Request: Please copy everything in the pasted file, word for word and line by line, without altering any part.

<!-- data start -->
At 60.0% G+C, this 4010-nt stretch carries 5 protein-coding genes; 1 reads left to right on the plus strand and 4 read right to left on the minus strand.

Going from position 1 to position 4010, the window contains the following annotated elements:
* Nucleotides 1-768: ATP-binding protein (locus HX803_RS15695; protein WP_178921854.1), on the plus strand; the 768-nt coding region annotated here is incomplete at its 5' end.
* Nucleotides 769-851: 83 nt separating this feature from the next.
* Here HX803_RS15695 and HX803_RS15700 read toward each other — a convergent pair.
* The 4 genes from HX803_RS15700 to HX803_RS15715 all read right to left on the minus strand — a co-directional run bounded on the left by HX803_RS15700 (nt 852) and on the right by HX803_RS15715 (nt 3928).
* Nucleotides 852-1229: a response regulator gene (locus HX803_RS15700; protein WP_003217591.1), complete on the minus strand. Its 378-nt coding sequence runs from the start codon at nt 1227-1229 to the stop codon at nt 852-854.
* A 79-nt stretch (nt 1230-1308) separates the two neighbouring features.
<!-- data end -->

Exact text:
At 60.0% G+C, this 4010-nt stretch carries 5 protein-coding genes; 1 reads left to right on the plus strand and 4 read right to left on the minus strand.

Going from position 1 to position 4010, the window contains the following annotated elements:
* Nucleotides 1-768: ATP-binding protein (locus HX803_RS15695; protein WP_178921854.1), on the plus strand; the 768-nt coding region annotated here is incomplete at its 5' end.
* Nucleotides 769-851: 83 nt separating this feature from the next.
* Here HX803_RS15695 and HX803_RS15700 read toward each other — a convergent pair.
* The 4 genes from HX803_RS15700 to HX803_RS15715 all read right to left on the minus strand — a co-directional run bounded on the left by HX803_RS15700 (nt 852) and on the right by HX803_RS15715 (nt 3928).
* Nucleotides 852-1229: a response regulator gene (locus HX803_RS15700; protein WP_003217591.1), complete on the minus strand. Its 378-nt coding sequence runs from the start codon at nt 1227-1229 to the stop codon at nt 852-854.
* A 79-nt stretch (nt 1230-1308) separates the two neighbouring features.